I thought I’d go Russian with the head of cabbage that had been rolling around in my fridge. Tall stems of dill lounged on the door, ends wrapped in a dampened towel, spiky fronds snuggled in a plastic bag. My initial thoughts veered towards a sharp vinegary slaw, with perhaps a pile of thinly shaved cucumbers à la The Smitten Kitchen Cookbook. Basic, simple, easy. But also a little predictable.
Then I contemplated cabbage soup – maybe shchi, which might possibly be as fun to say (think of ski, but with an sh) as to eat. But it was snowing out and I was in kitchen-clean-out mode and didn’t want to have to buy additional basics, though next time I have a spare carrot or two and a handful of potatoes, I’m coming after you, shchi.
Friends suggested other, more ambitious projects: sauerkraut, kimchi, stuffed, poached and roasted. Or slaw, sans dill, to top fish tacos. These days, simple seems to be the name of the game, though I owe you a bialy recipe that makes for a fun Sunday activity, if your idea of a fun Sunday morning is waking up 5 hours before everyone else wants brunch (sneak peek over here and here).
I carefully considered all of my options, thanked my friends for their contributions and inspiration, and as is typical for me, went in a completely different direction. I turned to Ottolenghi and found a miso-braised cabbage with only a handful of ingredients that I had (or had close-enough options) within easy reach. Like most braises, this is a pretty set-it-and-forget it recipe; you may recall that the trick with braising is low and slow. So with my current work-from-home schedule, these types of dishes do the trick with a gently warming oven and snow outside.
Ottolenghi introduces the recipe talking about the magic of this type of cooking as one “of simple transformation – of an ingredient changing from one thing to another as a result of little more than the application of time and heat.” Cabbage is sliced into wedges and bathed in a miso-broth mixture. After several hours, the cabbage is a study in contrasts – spoon-tender core with thin crispy leaves that Ottolenghi likens to delicate, flaky, paper-thin phyllo dough.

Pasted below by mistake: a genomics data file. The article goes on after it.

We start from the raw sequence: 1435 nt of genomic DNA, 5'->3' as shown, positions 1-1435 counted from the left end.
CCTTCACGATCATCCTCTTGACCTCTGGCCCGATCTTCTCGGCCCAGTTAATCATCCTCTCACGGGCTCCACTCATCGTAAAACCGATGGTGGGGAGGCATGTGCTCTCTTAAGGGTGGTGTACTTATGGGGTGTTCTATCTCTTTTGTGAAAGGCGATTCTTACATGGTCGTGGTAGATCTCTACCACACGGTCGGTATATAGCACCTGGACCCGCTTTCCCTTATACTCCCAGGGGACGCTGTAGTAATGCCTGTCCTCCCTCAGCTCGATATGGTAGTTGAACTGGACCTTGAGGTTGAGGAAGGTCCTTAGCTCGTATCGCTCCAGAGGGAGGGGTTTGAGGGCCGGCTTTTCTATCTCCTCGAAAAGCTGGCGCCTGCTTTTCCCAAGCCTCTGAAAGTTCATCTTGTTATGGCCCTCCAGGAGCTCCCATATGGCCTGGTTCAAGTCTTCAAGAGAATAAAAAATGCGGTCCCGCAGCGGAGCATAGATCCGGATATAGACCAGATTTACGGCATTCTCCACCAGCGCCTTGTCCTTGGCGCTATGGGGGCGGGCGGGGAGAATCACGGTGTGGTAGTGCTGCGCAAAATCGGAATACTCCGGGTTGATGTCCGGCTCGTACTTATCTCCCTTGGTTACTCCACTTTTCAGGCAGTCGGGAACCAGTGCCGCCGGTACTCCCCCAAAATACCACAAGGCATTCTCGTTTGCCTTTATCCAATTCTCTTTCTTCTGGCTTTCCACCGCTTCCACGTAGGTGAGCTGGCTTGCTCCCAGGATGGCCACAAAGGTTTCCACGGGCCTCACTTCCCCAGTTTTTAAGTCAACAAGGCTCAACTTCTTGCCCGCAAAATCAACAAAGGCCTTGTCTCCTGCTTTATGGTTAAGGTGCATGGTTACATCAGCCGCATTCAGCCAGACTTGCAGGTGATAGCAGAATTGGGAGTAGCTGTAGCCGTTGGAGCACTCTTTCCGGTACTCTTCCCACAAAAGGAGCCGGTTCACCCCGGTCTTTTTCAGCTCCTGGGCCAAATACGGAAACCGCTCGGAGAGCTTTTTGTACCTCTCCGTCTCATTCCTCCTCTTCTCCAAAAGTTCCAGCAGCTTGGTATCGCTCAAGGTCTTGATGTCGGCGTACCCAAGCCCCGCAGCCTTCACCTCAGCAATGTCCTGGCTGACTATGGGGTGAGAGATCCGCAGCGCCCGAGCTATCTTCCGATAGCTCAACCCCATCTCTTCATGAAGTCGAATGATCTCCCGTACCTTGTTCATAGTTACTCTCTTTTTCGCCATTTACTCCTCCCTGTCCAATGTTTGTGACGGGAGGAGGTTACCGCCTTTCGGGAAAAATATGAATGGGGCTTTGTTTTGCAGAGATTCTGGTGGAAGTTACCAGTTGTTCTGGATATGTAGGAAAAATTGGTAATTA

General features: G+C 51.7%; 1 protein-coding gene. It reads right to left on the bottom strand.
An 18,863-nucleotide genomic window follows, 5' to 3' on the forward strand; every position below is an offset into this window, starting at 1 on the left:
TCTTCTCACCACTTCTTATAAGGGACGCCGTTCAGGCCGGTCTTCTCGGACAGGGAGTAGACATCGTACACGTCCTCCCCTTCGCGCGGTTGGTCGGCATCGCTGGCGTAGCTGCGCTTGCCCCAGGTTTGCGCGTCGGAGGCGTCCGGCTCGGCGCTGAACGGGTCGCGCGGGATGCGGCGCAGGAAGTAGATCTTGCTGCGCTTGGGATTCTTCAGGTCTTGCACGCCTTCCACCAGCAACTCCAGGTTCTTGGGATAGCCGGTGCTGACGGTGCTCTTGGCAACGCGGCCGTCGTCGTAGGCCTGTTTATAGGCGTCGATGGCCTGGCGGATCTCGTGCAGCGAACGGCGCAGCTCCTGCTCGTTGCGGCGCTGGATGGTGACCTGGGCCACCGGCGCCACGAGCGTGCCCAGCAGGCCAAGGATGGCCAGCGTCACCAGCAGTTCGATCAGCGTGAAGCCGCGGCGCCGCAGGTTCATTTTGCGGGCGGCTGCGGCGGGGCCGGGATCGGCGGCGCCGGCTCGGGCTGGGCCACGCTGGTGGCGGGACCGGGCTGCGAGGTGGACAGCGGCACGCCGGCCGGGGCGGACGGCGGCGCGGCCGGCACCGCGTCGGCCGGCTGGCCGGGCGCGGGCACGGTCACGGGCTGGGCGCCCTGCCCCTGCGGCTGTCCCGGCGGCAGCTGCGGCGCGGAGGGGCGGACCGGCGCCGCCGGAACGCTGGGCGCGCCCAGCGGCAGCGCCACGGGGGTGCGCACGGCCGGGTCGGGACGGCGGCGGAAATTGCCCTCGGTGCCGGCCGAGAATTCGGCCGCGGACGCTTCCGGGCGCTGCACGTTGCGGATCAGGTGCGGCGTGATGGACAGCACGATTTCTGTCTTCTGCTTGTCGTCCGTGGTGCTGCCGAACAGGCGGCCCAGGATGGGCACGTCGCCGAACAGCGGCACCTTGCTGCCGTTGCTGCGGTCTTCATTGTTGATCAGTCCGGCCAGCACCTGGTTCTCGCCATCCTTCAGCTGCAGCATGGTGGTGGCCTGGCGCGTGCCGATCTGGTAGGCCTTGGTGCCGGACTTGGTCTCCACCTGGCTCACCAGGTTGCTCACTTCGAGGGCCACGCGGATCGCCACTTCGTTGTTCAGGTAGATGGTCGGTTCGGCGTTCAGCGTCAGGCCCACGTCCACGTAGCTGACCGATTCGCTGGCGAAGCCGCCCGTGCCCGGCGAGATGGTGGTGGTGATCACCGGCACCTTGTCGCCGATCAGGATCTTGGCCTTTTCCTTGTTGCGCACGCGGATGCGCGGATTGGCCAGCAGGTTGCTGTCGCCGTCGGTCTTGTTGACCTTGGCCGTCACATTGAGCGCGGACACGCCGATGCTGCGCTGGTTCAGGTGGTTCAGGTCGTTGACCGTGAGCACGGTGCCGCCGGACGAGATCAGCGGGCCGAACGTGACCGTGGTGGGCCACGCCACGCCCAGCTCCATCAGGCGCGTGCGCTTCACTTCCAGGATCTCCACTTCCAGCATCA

Adapted from Yotam Ottolenghi in the Guardian. Bear in mind that the recipe is mainly hands-off, but does take about four hours start to finish.
The recipe calls for two tablespoons of brown miso which has a very intense umami flavor. I used the milder white miso that I had in my fridge, and increased the amount to 3 tablespoons. I also drizzled the end product with soy sauce to up the umami factor. One morning, I topped a few wedges with an egg and called it breakfast.
Makes 4 servings as a side.
– 1 small white cabbage, trimmed and cut into 2-inch wide wedges (approximately 8 pieces)
– 1 1/4 C unsalted vegetable broth
– 3 T white miso paste
– 1 lemon, quartered
– optional: 3/4 C sour cream (I used Greek yogurt)
– optional: soy sauce
Heat. Heat the oven to 390F. Put the cabbage wedges in a small high-sided roasting tray or baking dish, so that they are packed closely together.
Boil. Pour the stock into a small saucepan with the miso paste and a quarter-teaspoon of salt. Bring up to a boil, stirring constantly so the miso dissolves, then pour over the cabbage: it should come halfway up the sides of the pan.
Roast. Cover the pan tightly with foil and roast for 20 minutes.
Lower heat. Turn down the heat to 300F, and cook for two hours more, turning the cabbage over halfway through. Remove the foil, baste the cabbage and cook for an hour and a half longer, until almost all of the liquid has been absorbed and the cabbage is crisp and a deep golden-brown.
Eat. Serve the braised cabbage warm, with a dollop of sour cream alongside and a wedge of lemon, to squeeze over. Drizzle with soy sauce to taste.